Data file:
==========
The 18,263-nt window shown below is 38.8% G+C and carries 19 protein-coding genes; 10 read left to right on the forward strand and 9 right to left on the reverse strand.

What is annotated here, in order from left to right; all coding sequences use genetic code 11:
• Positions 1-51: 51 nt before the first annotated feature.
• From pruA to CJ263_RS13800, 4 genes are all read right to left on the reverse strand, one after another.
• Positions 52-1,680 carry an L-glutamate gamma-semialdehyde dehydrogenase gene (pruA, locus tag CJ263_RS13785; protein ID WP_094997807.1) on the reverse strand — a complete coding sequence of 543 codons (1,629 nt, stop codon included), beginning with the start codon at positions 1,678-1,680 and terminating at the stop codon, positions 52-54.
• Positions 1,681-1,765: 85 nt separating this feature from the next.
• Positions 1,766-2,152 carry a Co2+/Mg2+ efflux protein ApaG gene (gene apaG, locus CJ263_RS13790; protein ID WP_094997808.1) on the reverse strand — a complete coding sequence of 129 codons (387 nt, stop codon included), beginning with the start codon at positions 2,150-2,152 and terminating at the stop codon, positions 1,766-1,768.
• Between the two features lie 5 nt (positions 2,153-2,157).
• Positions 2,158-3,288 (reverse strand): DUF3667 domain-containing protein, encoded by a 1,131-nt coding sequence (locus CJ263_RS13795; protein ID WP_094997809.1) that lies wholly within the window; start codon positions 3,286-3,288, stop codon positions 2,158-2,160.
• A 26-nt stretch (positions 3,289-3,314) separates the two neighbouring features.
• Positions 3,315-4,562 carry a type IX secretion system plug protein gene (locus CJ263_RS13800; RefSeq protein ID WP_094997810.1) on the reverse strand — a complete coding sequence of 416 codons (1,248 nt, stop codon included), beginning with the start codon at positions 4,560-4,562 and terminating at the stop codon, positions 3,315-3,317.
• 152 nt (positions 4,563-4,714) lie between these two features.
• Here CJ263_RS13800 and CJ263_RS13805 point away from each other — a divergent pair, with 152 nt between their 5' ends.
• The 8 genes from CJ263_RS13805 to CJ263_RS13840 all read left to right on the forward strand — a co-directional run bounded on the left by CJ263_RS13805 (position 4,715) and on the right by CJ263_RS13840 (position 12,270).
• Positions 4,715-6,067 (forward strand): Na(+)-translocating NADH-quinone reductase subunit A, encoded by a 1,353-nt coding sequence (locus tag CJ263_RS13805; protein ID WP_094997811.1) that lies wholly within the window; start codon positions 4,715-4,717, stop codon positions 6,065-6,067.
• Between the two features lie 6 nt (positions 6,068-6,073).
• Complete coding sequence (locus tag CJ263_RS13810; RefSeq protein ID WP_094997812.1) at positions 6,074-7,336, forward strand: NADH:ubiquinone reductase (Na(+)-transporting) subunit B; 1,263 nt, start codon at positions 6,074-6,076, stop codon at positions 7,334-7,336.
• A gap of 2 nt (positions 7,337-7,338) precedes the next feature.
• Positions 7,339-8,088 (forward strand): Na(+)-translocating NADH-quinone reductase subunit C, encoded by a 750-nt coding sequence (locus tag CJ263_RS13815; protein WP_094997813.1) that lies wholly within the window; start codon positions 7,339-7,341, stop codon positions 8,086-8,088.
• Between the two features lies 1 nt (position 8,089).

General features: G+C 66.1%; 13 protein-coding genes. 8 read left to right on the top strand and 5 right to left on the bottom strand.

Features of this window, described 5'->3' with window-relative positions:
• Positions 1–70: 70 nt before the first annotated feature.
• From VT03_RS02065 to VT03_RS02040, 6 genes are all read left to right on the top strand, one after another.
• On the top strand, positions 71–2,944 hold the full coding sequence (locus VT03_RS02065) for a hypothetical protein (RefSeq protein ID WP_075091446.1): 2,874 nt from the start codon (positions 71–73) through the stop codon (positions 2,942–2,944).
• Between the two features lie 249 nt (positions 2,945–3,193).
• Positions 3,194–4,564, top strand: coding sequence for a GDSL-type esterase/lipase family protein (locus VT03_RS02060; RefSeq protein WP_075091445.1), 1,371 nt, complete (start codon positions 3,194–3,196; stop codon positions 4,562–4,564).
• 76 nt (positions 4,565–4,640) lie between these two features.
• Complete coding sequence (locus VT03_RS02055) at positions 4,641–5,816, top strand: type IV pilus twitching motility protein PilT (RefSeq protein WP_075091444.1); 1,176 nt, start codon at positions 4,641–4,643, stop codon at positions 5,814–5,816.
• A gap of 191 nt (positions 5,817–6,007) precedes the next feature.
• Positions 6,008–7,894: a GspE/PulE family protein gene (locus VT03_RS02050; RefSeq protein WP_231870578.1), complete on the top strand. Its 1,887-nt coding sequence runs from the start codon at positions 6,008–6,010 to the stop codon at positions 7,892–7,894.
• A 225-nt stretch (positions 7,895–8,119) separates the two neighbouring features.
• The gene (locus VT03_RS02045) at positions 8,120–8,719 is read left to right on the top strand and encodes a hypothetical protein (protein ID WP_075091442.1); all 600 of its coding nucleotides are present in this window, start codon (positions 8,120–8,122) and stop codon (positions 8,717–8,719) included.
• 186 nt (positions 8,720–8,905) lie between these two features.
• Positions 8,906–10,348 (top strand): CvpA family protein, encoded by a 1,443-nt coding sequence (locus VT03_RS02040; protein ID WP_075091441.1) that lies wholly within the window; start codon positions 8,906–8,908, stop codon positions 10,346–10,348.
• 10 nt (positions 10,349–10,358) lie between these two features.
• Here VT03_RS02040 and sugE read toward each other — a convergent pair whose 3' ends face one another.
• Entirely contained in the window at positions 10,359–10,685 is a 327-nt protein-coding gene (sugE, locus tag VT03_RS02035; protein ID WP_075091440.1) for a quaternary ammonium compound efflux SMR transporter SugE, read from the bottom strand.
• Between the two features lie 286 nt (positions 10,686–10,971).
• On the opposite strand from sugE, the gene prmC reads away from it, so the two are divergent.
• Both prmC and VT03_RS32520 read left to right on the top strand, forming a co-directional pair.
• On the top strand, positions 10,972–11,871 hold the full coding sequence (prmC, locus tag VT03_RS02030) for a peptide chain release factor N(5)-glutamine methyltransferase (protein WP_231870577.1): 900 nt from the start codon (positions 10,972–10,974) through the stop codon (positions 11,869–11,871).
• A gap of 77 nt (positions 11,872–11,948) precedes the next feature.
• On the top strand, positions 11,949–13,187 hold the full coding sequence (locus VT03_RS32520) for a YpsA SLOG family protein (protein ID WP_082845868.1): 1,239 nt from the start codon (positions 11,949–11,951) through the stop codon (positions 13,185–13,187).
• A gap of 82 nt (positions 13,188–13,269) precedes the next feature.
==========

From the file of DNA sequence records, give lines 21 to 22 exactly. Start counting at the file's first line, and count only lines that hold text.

General features: G+C 66.1%; 13 protein-coding genes. 8 read left to right on the top strand and 5 right to left on the bottom strand.

Features of this window, described 5'->3' with window-relative positions: